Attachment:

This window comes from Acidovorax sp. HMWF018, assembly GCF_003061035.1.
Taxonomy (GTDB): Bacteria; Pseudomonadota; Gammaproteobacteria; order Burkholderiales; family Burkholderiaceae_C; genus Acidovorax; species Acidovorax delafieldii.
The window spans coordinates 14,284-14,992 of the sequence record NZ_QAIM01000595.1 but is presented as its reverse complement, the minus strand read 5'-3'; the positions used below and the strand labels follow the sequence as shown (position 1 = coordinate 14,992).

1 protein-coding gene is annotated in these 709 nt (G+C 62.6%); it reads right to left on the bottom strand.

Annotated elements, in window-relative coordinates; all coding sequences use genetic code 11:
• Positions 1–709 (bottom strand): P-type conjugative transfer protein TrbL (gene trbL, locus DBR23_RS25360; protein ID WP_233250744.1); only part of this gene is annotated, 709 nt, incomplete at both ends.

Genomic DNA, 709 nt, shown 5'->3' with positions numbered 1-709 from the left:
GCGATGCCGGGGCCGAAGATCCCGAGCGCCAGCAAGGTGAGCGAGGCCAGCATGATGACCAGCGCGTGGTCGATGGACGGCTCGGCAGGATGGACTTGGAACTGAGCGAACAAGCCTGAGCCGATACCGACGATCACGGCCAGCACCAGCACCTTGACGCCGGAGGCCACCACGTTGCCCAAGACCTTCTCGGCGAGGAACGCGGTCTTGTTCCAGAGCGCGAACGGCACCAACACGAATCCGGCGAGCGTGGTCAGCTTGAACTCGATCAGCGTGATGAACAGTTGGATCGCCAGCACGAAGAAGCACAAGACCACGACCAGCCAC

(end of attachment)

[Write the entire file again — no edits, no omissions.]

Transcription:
This window comes from Acidovorax sp. HMWF018, assembly GCF_003061035.1.
Taxonomy (GTDB): Bacteria; Pseudomonadota; Gammaproteobacteria; order Burkholderiales; family Burkholderiaceae_C; genus Acidovorax; species Acidovorax delafieldii.
The window spans coordinates 14,284-14,992 of the sequence record NZ_QAIM01000595.1 but is presented as its reverse complement, the minus strand read 5'-3'; the positions used below and the strand labels follow the sequence as shown (position 1 = coordinate 14,992).

1 protein-coding gene is annotated in these 709 nt (G+C 62.6%); it reads right to left on the bottom strand.

Annotated elements, in window-relative coordinates; all coding sequences use genetic code 11:
• Positions 1–709 (bottom strand): P-type conjugative transfer protein TrbL (gene trbL, locus DBR23_RS25360; protein ID WP_233250744.1); only part of this gene is annotated, 709 nt, incomplete at both ends.

Genomic DNA, 709 nt, shown 5'->3' with positions numbered 1-709 from the left:
GCGATGCCGGGGCCGAAGATCCCGAGCGCCAGCAAGGTGAGCGAGGCCAGCATGATGACCAGCGCGTGGTCGATGGACGGCTCGGCAGGATGGACTTGGAACTGAGCGAACAAGCCTGAGCCGATACCGACGATCACGGCCAGCACCAGCACCTTGACGCCGGAGGCCACCACGTTGCCCAAGACCTTCTCGGCGAGGAACGCGGTCTTGTTCCAGAGCGCGAACGGCACCAACACGAATCCGGCGAGCGTGGTCAGCTTGAACTCGATCAGCGTGATGAACAGTTGGATCGCCAGCACGAAGAAGCACAAGACCACGACCAGCCAC